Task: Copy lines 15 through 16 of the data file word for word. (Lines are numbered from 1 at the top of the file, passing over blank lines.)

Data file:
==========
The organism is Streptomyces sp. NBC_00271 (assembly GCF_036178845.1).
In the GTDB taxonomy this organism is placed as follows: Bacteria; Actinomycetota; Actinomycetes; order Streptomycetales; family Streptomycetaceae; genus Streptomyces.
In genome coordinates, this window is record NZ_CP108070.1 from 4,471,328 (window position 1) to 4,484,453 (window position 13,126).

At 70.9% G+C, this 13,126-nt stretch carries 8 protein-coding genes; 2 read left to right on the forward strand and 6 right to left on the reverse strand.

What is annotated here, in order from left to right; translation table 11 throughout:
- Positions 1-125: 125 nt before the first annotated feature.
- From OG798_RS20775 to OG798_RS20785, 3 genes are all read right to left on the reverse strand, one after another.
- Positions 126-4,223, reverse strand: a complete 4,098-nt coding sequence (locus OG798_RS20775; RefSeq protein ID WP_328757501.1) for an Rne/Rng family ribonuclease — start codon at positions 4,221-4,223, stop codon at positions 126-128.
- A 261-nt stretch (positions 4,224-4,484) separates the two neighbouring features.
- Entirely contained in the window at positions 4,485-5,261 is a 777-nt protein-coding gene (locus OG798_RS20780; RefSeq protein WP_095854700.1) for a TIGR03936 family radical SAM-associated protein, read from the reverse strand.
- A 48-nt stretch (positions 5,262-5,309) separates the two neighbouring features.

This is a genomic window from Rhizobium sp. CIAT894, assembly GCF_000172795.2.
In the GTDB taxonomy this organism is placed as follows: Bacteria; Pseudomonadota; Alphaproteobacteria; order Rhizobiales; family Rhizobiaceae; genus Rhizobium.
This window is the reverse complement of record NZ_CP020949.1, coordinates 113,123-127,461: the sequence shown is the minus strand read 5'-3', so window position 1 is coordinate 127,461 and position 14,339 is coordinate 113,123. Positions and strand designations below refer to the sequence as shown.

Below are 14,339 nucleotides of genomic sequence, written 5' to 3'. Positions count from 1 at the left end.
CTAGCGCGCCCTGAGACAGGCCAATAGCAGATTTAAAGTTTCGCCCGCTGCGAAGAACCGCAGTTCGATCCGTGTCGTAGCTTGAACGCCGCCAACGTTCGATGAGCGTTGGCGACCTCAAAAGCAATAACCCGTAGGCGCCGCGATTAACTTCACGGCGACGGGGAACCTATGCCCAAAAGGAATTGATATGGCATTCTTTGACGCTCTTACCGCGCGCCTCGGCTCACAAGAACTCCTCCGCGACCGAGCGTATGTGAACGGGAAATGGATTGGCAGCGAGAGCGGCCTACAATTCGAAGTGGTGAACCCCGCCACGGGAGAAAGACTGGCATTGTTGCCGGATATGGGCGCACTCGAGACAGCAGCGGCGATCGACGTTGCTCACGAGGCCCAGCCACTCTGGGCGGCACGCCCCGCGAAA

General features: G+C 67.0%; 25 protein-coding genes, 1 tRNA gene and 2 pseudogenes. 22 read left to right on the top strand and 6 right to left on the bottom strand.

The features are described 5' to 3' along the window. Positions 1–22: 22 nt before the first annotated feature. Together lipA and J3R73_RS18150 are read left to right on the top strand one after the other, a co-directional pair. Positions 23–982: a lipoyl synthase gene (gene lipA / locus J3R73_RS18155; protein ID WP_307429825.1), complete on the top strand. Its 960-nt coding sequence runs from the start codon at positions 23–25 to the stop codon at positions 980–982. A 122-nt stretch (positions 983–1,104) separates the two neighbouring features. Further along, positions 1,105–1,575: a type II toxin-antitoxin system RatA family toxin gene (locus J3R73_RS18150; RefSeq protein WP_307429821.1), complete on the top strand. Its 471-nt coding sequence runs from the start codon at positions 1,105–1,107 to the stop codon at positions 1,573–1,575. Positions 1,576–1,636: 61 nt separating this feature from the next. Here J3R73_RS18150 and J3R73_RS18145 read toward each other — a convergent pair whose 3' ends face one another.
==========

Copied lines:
Below are 14,339 nucleotides of genomic sequence, written 5' to 3'. Positions count from 1 at the left end.
CTAGCGCGCCCTGAGACAGGCCAATAGCAGATTTAAAGTTTCGCCCGCTGCGAAGAACCGCAGTTCGATCCGTGTCGTAGCTTGAACGCCGCCAACGTTCGATGAGCGTTGGCGACCTCAAAAGCAATAACCCGTAGGCGCCGCGATTAACTTCACGGCGACGGGGAACCTATGCCCAAAAGGAATTGATATGGCATTCTTTGACGCTCTTACCGCGCGCCTCGGCTCACAAGAACTCCTCCGCGACCGAGCGTATGTGAACGGGAAATGGATTGGCAGCGAGAGCGGCCTACAATTCGAAGTGGTGAACCCCGCCACGGGAGAAAGACTGGCATTGTTGCCGGATATGGGCGCACTCGAGACAGCAGCGGCGATCGACGTTGCTCACGAGGCCCAGCCACTCTGGGCGGCACGCCCCGCGAAA